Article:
Summary We demonstrate that dynamic secondary ion mass spectrometry (SIMS)-based ion microscopy can provide a means of measuring 13C assimilation into individual bacterial cells grown on 13C-labeled organic compounds in the laboratory and in field soil. We grew pure cultures of Pseudomonas putida NCIB 9816-4 in minimal media with known mixtures of 12C- and 13C-glucose and analyzed individual cells via SIMS imaging. Individual cells yielded signals of masses 12, 13, 24, 25, 26, and 27 as negative secondary ions indicating the presence of 12C−, 13C−, 24(12C2)−, 25(12C13C)−, 26(12C14N)−, and 27(13C14N)− ions, respectively. We verified that ratios of signals taken from the same cells only changed minimally during a ∼4.5-min period of primary O2+ beam sputtering by the dynamic SIMS instrument in microscope detection mode. There was a clear relationship between mass 27 and 26 signals in Psuedomonas putida cells grown in media containing varying proportions of 12C- to 13C-glucose: a standard curve was generated to predict 13C-enrichment in unknown samples. We then used two strains of Pseudomonas putida able to grow on either all or only a part of a mixture of 13C-labeled and unlabeled carbon sources to verify that differential 13C signals measured by SIMS were due to 13C assimilation into cell biomass. Finally, we made three key observations after applying SIMS ion microscopy to soil samples from a field experiment receiving 12C- or 13C-phenol: (i) cells enriched in 13C were heterogeneously distributed among soil populations; (ii) 13C-labeled cells were detected in soil that was dosed a single time with 13C-phenol; and (iii) in soil that received 12 doses of 13C-phenol, 27% of the cells in the total community were more than 90% 13C-labeled. PMID:18811644

  15. Computational Platform for Flux Analysis Using 13C-Label Tracing- Phase I SBIR Final Report

    SciTech Connect

    Van Dien, Stephen J.

    2005-04-12

    Isotopic label tracing is a powerful experimental technique that can be combined with metabolic models to quantify metabolic fluxes in an organism under a particular set of growth conditions. In this work we constructed a genome-scale metabolic model of Methylobacterium extorquens, a facultative methylotroph with potential application in the production of useful chemicals from methanol. A series of labeling experiments were performed using 13C-methanol, and the resulting distribution of labeled carbon in the proteinogenic amino acids was determined by mass spectrometry. Algorithms were developed to analyze this data in context of the metabolic model, yielding flux distributions for wild-type and several engineered strains of M. extorquens. These fluxes were compared to those predicted by model simulation alone, and also integrated with microarray data to give an improved understanding of the metabolic physiology of this organism.

  16. Determination of the Orientation and Dynamics of Ergosterol in Model Membranes Using Uniform 13C Labeling and Dynamically Averaged 13C Chemical Shift Anisotropies as Experimental Restraints

    PubMed Central

    Soubias, O.; Jolibois, F.; Massou, S.; Milon, A.; Réat, V.

    2005-01-01

    A new strategy was established to determine the average orientation and dynamics of ergosterol in dimyristoylphosphatidylcholine model membranes. It is based on the analysis of chemical shift anisotropies (CSAs) averaged by the molecular dynamics. Static 13C CSA tensors were computed by quantum chemistry, using the gauge-including atomic-orbital approach within Hartree-Fock theory. Uniformly 13C-labeled ergosterol was purified from Pichia pastoris cells grown on labeled methanol. After reconstitution into dimyristoylphosphatidylcholine lipids, the complete 1H and 13C assignment of ergosterol's resonances was performed using a combination of magic-angle spinning two-dimensional experiments. Dynamically averaged CSAs were determined by standard side-band intensity analysis for isolated 13C resonances (C3 and ethylenic carbons) and by off-magic-angle spinning experiments for other carbons. A set of 18 constraints was thus obtained, from which the sterol's molecular order parameter and average orientation could be precisely defined. The validity of using computed CSAs in this strategy was verified on cholesterol model systems. This new method allowed us to quantify ergosterol's dynamics at three molar ratios: 16 mol % (Ld phase), 30 mol % (Lo phase), and 23 mol % (mixed phases). Contrary to cholesterol, ergosterol's molecular diffusion axis makes an important angle (14°) with the inertial axis of the rigid four-ring system. PMID:15923221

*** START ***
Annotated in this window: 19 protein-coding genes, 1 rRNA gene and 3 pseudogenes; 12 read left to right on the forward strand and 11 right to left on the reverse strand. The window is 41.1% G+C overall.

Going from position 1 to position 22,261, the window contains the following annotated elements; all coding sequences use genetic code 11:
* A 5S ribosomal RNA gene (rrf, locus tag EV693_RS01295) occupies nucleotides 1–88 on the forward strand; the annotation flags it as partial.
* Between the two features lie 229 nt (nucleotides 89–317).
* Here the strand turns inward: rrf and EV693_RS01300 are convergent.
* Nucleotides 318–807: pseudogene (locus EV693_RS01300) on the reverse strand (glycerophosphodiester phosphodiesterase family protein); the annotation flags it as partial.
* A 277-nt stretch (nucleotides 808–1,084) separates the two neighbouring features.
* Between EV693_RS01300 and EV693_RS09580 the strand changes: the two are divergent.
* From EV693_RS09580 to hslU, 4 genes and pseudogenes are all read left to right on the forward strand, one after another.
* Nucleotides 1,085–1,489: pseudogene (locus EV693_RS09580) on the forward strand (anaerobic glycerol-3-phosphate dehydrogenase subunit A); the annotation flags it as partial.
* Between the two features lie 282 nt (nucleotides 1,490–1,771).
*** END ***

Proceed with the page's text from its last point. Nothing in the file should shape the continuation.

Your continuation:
17. Determination of the orientation and dynamics of ergosterol in model membranes using uniform 13C labeling and dynamically averaged 13C chemical shift anisotropies as experimental restraints.

    PubMed

    Soubias, O; Jolibois, F; Massou, S; Milon, A; Réat, V

    2005-08-01

    A new strategy was established to determine the average orientation and dynamics of ergosterol in dimyristoylphosphatidylcholine model membranes. It is based on the analysis of chemical shift anisotropies (CSAs) averaged by the molecular dynamics. Static (13)C CSA tensors were computed by quantum chemistry, using the gauge-including atomic-orbital approach within Hartree-Fock theory. Uniformly (13)C-labeled ergosterol was purified from Pichia pastoris cells grown on labeled methanol. After reconstitution into dimyristoylphosphatidylcholine lipids, the complete (1)H and (13)C assignment of ergosterol's resonances was performed using a combination of magic-angle spinning two-dimensional experiments. Dynamically averaged CSAs were determined by standard side-band intensity analysis for isolated (13)C resonances (C(3) and ethylenic carbons) and by off-magic-angle spinning experiments for other carbons. A set of 18 constraints was thus obtained, from which the sterol's molecular order parameter and average orientation could be precisely defined. The validity of using computed CSAs in this strategy was verified on cholesterol model systems. This new method allowed us to quantify ergosterol's dynamics at three molar ratios: 16 mol % (Ld phase), 30 mol % (Lo phase), and 23 mol % (mixed phases). Contrary to cholesterol, ergosterol's molecular diffusion axis makes an important angle (14 degrees) with the inertial axis of the rigid four-ring system.